All posts filed under: childloss

Babyloss – you will survive

In the first few days and early weeks after my son died, I wished to feel normal again. I longed, not just for the pain to ease, but just to feel like myself again. It felt like I lived in a bubble, everyone around me was living their normal lives but I was in a very lonely, isolated bubble of vulnerability and pain. I have never felt pain like it – physical pain, mental pain that affected how much I could do, how much I could cope with, how much I could enjoy, how much I could focus on. I felt like I could break at any moment – each day was about forcing myself to get out of bed, to do something rather than just wallow; to do something rather than just desperately want my baby back. There was an aching in my arms for the baby I  couldn’t hold and a physical pain in my heart as it ached for what I had lost. In those early weeks I wasn’t sure how much …

babyloss – arranging a funeral

There is no preparation for this. Arranging any funeral is difficult but arranging a funeral for your child is unspeakably difficult and I think most of us do it in a blind numbness that keeps us sane. The thought of a funeral was crippling for me – I went through the motions but I resented having to do it. Jamie had died during surgery and the hospital offered to arrange his funeral, which I am grateful for. A lovely woman at the RVI – whose name and title I just don’t know – talked to us about what we wanted. We explained that as we are not religious, we wanted a cremation and simple service, with as little religious input as possible. She found us a funeral director who would respect our wishes and who was wonderful – they organised the date, time and the crematorium  as well as his coffin and we went away to plan music and let people know. We spent an evening deciding on music – I cried a lot and …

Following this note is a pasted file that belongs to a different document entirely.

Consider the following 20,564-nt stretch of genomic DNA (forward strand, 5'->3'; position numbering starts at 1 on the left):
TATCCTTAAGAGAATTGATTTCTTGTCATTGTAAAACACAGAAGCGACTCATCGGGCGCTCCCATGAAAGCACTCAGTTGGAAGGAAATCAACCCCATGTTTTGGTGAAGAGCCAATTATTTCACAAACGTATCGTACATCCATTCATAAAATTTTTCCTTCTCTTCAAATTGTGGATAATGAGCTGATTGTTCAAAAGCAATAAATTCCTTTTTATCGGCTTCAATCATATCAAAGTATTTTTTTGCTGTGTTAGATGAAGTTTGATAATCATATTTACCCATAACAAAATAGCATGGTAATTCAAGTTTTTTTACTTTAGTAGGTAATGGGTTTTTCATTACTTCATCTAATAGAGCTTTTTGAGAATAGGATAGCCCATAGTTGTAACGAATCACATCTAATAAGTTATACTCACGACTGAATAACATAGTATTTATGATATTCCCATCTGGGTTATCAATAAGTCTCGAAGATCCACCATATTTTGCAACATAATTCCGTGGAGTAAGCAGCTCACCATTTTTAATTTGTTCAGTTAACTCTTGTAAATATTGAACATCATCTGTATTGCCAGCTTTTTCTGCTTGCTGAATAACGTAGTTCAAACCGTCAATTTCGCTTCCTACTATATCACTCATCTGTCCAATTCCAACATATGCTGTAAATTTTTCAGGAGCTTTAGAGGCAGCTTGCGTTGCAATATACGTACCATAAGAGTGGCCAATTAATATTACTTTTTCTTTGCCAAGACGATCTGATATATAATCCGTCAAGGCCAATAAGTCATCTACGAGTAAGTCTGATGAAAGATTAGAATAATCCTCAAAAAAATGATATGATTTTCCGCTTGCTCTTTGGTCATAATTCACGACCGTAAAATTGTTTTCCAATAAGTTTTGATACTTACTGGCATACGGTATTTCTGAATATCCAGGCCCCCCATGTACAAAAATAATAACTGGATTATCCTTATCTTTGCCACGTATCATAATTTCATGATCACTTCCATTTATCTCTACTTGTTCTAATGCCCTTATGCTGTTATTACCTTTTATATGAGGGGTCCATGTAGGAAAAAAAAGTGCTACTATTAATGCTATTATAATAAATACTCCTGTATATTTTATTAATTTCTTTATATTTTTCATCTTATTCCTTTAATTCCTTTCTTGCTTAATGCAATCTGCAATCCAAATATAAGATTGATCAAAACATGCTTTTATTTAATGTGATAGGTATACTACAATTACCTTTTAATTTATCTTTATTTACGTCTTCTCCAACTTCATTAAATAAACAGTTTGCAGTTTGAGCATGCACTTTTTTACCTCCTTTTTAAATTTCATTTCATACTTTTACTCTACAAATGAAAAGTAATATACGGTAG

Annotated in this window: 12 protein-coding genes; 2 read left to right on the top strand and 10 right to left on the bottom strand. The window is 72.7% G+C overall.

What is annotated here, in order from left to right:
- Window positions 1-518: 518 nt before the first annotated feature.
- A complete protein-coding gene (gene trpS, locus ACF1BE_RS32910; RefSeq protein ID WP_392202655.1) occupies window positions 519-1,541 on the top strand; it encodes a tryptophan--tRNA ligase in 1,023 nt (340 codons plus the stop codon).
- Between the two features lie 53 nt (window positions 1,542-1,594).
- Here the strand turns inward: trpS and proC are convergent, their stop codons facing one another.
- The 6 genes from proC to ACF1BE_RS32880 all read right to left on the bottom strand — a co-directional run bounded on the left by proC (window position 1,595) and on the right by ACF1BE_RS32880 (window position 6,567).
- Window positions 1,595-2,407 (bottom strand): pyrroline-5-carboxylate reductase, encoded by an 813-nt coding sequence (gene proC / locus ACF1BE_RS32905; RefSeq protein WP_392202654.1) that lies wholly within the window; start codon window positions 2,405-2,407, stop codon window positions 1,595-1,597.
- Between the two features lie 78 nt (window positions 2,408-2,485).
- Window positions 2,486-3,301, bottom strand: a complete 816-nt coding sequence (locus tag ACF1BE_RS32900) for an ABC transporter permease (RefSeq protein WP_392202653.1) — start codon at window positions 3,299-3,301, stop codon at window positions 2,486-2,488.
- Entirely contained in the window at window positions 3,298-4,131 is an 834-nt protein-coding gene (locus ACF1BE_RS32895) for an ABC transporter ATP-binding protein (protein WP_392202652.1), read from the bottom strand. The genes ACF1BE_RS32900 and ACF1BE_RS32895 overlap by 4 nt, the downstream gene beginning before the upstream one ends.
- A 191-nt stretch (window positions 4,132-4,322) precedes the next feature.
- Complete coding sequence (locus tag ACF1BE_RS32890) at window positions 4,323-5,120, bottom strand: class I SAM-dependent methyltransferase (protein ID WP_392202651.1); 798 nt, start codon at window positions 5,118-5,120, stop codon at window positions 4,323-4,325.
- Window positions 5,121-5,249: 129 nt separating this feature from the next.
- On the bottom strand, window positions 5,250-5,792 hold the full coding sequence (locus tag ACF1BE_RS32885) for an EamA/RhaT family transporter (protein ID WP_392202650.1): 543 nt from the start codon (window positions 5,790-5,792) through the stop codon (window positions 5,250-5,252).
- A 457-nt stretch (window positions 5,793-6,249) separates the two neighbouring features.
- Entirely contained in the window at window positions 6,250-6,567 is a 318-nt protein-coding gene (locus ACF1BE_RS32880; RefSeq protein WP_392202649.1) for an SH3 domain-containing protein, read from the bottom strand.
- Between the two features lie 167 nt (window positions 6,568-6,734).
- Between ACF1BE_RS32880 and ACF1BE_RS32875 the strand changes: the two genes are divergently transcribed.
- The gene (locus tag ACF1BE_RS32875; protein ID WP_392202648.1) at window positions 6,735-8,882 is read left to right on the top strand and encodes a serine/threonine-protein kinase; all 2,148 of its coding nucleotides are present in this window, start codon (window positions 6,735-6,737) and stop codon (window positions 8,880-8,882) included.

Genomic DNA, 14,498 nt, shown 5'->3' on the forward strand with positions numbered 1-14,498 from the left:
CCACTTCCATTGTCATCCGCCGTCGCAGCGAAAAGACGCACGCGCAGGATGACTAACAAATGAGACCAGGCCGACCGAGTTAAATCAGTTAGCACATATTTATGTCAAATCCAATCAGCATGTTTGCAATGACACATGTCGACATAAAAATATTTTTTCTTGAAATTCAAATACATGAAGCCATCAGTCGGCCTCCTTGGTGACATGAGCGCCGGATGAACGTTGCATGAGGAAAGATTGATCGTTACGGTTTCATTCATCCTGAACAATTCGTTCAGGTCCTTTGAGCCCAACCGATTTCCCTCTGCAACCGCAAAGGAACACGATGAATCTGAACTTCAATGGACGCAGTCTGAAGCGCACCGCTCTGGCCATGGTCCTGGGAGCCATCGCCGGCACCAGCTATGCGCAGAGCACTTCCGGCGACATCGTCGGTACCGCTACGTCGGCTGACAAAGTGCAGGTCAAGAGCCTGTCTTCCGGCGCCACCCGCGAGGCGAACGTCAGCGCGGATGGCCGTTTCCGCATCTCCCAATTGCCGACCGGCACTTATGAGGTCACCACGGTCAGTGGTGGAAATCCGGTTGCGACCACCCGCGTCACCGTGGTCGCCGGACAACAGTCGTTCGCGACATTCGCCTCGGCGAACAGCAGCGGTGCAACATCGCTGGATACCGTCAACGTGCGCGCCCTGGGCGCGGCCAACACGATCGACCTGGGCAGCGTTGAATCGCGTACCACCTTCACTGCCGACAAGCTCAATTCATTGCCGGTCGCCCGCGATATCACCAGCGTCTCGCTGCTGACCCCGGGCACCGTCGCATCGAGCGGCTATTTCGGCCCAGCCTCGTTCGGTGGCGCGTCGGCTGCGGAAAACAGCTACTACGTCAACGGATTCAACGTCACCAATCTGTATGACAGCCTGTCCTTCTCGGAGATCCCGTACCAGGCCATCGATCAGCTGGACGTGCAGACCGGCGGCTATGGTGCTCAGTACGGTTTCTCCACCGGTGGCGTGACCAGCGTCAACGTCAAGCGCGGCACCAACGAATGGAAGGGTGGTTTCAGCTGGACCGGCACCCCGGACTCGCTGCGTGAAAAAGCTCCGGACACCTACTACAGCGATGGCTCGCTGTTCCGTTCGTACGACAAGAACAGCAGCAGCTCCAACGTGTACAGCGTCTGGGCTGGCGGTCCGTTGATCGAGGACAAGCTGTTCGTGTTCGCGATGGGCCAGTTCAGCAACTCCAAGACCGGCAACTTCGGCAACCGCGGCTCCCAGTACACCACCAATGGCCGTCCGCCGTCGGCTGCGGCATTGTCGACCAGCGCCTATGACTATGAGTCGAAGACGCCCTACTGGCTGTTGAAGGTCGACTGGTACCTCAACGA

babyloss – the early minutes and hours

Our baby son died at 10.30pm – we asked the team to stop. Jamie had been bleeding and struggling for hours, he was not going to live. Minutes before we had sat in a small room with his surgeon, who had Jamie’s blood on his clothes and his shoes, and his nurse and we had told them we needed to let Jamie go rather then get him onto life support so we could say our goodbyes. My heart felt like it was being ripped from my chest and the desperation and panic I felt consumed me. But we sat and waited to be told that he was gone. We were not expecting any miracles, we knew he was going to die. His nurse cried when she came to tell us, his anaesthetist struggled to hold back his tears as he came to reassure us that Jamie had not felt a thing, that he was not aware. And his surgeon said words he was probably not meant to say, he said he was sorry the surgery …

surviving the death of your child

I have written lots of posts about Jamie, my boy who died when he was three days old. I have written about my pregnancy and his short life but I have never really written about living with babyloss – carrying on, coping strategies, mental health, triggers, just getting on without my third child. It is never something we just get over but living with it is something so many parents have to do after miscarriage, after stillbirth, after neonatal death, after cot death, after an accident or an illness. These posts may be helpful, even comforting, to other bereaved parents and I would like to share your stories of your life after the death of your child. I am now 11 years into life without my third child – it hasn’t always been easy, it isn’t always easy, he is constantly missed and his death changed me and our family, in ways I can’t adequately describe.   Jamie’s story… At my 20 week we discovered that something wasn’t quite right with his stomach – a …